Ranked Choice Voting Act
The American people want a government that functions effectively and listens to the will of the people. Our current political system is broken when career politicians and political machines can manipulate districts for their own benefit, giving voters few choices and limiting new voices in government. When incumbents can win re-election without needing to really earn their seats, that’s not democracy.
We can level the playing field and advance representative democracy with the Ranked Choice Voting Act. Our current election system denies many people representation, since one person cannot represent the views of every voter district. This act ensures that majority rule prevails, minority voices are heard, and elected leaders are held accountable to the people.
What Does the Ranked Choice Voting Act Do
This bill reforms our political system by introducing a national solution to address issues related to redistricting, representation, and voting rights. We need a solution that:
Empowers voters and ensures every voter has a meaningful impact on elections by giving voters the best chance of having their vote help elect someone who will represent their voice.
Ends the cycle of gerrymandering by repealing and replacing the 1967 mandate for single-winner districts with multi-winner districts elected using ranked choice voting.
Ends the disconnect between voting and election outcomes. Candidates favored by a majority of voters will win a majority of seats.
Breaks up one-party monopolies in every state -- districts would elect three, four or five members and no district would be controlled entirely by one political party or group.
Encourages more diverse representatives, including independents, third parties, urban Republicans, rural Democrats, Rockefeller Republicans, Reagan Democrats, and so on, who can serve as bridge-builders in Congress.
Fosters greater opportunities for the election of women and fairer representation for people of color.
Creates districts that are compact, contiguous, and continuous with political boundaries, and complies with the Constitution, Voting Rights Act, and other federal laws.
Replaces polarization with collaborative, all-partisan policymaking because nearly every representative would share a district with other representatives with different views.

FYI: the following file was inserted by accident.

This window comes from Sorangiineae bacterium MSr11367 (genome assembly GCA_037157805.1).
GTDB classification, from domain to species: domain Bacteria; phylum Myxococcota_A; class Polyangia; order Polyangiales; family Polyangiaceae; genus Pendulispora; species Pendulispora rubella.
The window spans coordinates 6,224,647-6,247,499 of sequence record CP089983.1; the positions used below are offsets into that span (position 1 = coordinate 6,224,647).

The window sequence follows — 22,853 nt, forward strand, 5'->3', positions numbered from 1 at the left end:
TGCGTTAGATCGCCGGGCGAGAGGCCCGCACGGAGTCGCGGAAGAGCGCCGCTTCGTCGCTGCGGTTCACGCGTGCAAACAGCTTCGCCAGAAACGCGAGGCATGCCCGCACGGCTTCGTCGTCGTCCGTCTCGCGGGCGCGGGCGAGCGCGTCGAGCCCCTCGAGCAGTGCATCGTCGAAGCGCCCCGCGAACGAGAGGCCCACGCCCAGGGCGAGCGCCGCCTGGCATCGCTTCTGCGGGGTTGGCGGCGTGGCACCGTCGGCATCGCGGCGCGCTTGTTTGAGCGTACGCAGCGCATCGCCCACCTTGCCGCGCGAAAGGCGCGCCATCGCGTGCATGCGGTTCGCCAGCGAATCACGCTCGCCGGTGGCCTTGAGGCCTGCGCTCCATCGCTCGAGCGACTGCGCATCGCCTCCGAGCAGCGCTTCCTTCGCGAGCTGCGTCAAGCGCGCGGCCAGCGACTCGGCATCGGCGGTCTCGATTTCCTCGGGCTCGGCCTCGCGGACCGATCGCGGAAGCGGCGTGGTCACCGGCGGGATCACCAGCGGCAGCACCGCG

What is Ranked Choice Voting?
Ranked choice voting is an election system used in communities across the United States for elections with more than two candidates. Instead of just picking one candidate, the voter gets to rank candidates in order of choice – first choice, second choice and so on.
When electing more than one Member in a multi-winner district, a majority of voters can always elect a majority of seats, but smaller groups can elect someone too. That means many more voters will help elect their first choice, and almost everyone will be able to elect a candidate they like.
It’s time to break up single-party monopolies on representation in our cities, suburbs, and rural communities. It's time for voters to have a strong voice in the political process. It’s time for fair representation.
- Ranked Choice VotingRanked choice voting allows voters to rank candidates in order of choice. Successful candidates able to combine strong first choice support with the ability to earn second and third choice support. It is used on the municipal, state and national level in the U.S. and in governments around the world.
- Fair Representation Voting
Fair representation voting describes American, candidate-based forms of voting in multi-seat districts that respect the principle of proportional representation.
Monopoly Politics and the Fair Voting Solution
Monopoly Politics exposes the undemocratic and destructive nature of winner-take-all elections to elect "the people's house." Use the interactive map to learn more about our fair voting solution: a plan to combine existing congressional districts into a smaller number of multi-member "super districts," each electing between three and five Members by ranked choice voting.
Representation 2020 works to raise awareness of the under-representation of women in elected office, to strengthen coalitions that are supportive of measures to increase women's representation, and to highlight the often-overlooked structural barriers to achieving gender parity in American elections.